We must discuss all types of social enterprise failure
The Guardian, by Andreana Drencheva
In the past few weeks many people have called for open and more frequent discussions on the topic of failure in the social enterprise sector. As someone who studies how social enterprises come to be, adapt, grow, scale and sometimes even fail, I believe that such discussions are essential for the progress of the movement and for the success of each individual entrepreneur and enterprise. However, despite the rapid growth of the social enterprise sector, we still struggle to find the right words when talking about failure and success.
Our obsession with social entrepreneurs as the heroes of the modern age who solve complex problems by being courageous and imaginative, and the stigmatisation of their failures doesn’t serve us well. It discourages many potential social entrepreneurs from even trying to develop and pursue their ideas and many established entrepreneurs from discussing their problems, seeking help and even closing down their enterprise when it is obvious that it is not working.
We need to talk more about failure in the social enterprise sector, but we need to shift the discussion in a slightly different direction. On the one hand, we need to move away from discussions about social entrepreneurs’ failures to social enterprises’ failures. On the other hand, we need to start paying more attention to the "small" failures in day-to-day activities and learn from them as they often prevent the "large" failures that become the focal point of our conversations.
If social enterprises are businesses that aim to create social value, then the organisation itself is just one of the tools for solving the particular social problem. If one of the tools doesn’t work, we can try another one until we find what works. But this can only happen if we can learn from the failure of the previous tools.
Some social enterprises fail because of poor governance, but many fail because the product or service they offer isn’t valuable or isn’t valued yet. In this sense, social entrepreneurs don’t fail, only the enterprises they set up might fail to remain sustainable or pursue their mission. However, even the ventures don’t fail in the ultimate sense. They serve as a learning tool for the social entrepreneur, the team and the larger market. Failed social enterprises teach us what works, what doesn’t work, and how to differentiate between the two. Failed social enterprises get us a step closer to finding the solution that works and shouldn’t be used as a reason to stigmatise the social entrepreneurs behind those ventures.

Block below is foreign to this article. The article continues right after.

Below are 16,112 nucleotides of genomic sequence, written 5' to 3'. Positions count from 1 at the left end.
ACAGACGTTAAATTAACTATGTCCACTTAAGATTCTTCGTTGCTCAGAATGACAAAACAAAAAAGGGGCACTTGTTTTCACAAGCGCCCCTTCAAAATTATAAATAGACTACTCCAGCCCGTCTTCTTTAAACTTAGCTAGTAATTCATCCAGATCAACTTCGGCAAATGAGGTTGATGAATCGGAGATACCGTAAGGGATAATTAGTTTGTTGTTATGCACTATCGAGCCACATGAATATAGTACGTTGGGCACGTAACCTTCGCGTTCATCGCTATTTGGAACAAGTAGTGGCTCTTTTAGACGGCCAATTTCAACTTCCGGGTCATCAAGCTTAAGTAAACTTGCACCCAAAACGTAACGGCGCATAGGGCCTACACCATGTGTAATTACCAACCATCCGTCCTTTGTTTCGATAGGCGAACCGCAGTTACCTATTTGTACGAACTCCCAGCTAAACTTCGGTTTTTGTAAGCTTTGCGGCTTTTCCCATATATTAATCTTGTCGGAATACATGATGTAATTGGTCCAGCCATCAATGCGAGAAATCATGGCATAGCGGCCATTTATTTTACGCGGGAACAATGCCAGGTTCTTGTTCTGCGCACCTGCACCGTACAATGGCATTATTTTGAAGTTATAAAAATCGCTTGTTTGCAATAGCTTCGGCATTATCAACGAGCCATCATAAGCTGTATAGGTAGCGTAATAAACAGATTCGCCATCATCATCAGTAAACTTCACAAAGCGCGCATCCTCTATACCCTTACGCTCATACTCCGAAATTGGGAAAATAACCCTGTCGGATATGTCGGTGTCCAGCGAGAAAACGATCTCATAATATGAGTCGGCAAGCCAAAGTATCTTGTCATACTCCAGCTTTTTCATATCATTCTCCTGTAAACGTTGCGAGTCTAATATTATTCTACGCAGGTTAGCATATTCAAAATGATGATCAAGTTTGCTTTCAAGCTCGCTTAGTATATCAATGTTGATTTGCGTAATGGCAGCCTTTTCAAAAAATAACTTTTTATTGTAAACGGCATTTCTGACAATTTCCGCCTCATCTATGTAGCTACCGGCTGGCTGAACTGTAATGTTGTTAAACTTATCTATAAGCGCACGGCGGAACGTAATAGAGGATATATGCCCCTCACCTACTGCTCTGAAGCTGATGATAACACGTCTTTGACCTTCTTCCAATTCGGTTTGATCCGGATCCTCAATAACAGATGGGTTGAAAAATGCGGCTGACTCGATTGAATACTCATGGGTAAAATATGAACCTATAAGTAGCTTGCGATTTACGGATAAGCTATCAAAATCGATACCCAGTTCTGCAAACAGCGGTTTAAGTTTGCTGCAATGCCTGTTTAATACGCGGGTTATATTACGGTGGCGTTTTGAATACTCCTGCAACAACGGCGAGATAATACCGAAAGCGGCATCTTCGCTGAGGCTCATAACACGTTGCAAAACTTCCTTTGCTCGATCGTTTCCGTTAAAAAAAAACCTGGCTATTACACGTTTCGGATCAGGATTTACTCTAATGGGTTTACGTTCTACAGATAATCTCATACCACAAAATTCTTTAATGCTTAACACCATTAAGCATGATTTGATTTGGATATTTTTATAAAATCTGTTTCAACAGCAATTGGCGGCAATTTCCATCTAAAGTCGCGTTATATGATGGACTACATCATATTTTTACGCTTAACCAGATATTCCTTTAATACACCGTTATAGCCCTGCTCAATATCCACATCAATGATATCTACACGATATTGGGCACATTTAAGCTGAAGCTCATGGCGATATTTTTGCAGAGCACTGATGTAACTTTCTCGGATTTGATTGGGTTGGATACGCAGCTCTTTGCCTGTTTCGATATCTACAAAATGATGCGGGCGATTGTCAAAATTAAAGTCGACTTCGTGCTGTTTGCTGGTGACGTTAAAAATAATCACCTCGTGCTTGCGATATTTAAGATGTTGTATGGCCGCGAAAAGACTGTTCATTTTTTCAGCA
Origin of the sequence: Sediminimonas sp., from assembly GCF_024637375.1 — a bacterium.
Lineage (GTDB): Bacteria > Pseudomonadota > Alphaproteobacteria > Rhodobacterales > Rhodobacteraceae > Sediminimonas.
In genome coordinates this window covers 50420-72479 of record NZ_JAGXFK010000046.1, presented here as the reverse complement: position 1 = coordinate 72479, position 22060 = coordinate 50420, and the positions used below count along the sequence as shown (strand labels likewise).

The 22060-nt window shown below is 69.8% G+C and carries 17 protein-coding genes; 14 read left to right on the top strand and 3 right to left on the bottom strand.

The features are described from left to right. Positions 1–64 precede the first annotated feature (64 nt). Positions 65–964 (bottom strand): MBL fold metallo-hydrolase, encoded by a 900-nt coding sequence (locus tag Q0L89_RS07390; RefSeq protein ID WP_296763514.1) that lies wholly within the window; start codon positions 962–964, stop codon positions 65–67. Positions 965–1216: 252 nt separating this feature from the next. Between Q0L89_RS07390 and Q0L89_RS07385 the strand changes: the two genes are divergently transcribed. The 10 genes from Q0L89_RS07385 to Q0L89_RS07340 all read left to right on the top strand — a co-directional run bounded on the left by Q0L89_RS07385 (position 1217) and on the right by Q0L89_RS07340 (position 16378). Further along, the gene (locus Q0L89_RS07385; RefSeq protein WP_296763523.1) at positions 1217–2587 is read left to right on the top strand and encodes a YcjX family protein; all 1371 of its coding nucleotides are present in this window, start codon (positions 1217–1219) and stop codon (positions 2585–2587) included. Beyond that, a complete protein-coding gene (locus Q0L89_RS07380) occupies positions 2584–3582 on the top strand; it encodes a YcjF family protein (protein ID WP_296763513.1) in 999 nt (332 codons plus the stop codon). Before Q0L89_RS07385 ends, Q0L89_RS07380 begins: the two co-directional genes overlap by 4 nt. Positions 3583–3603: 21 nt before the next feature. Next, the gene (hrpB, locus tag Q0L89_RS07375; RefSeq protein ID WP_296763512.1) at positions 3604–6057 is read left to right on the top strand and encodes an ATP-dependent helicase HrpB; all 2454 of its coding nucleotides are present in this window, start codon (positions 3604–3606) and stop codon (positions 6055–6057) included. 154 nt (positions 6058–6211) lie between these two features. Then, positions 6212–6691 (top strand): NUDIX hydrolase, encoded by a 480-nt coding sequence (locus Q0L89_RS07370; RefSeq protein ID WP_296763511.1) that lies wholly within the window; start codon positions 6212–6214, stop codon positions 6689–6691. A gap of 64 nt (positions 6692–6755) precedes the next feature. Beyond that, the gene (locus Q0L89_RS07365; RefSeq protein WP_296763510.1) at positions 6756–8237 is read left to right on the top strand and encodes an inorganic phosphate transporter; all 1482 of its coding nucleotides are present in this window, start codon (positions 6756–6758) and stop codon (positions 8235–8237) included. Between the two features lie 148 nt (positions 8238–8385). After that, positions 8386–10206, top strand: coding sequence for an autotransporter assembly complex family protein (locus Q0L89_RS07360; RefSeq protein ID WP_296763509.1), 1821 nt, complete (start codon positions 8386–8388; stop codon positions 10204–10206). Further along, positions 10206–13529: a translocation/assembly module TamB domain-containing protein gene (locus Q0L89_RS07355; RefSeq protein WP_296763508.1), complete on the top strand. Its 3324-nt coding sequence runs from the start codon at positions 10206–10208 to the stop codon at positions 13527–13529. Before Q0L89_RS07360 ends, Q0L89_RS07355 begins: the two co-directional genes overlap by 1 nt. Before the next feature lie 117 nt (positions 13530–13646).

One of the Secret Social Entrepreneurs noted that social enterprise is an activity that is constantly changing, evolving, adapting and growing. This dynamism and the numerous uncertainties that surround social enterprises require constant learning that comes from trial and error. This trial and error approach can be applied on a large scale whereby we can identify which organisational structures, forms and strategies work within the market. Or apply it in the everyday activities of social enterprises in making decisions about new initiatives, partnerships and tactics.
Entrepreneurship is a process of continuous stream of successes and failures, and what we learn from failures in daily operations and decisions is as important as what we learn from the large-scale failures that we focus on in public discussions. While large-scale failures help us learn what works for the market, small-scale failures help us learn how to manage, evolve and grow social enterprises day in, day out.
As the social enterprise sector grows and social enterprises face more challenges while scaling in size and impact, entrepreneurial learning and open and frequent discussions about failure in the sector will become more essential. It’s up to us to make these discussions productive by changing the discourse.
We need to move away from stigmatising individual social entrepreneurs for the failure of their ventures and start discussing failure of all shapes, forms and sizes. More importantly, we need to create a pluralistic notion of success and failure whereby "failure" doesn’t simply mean "not succeeding", but involves a range of failures, including "not succeeding at this particular task at this particular moment with these particular resources and skills".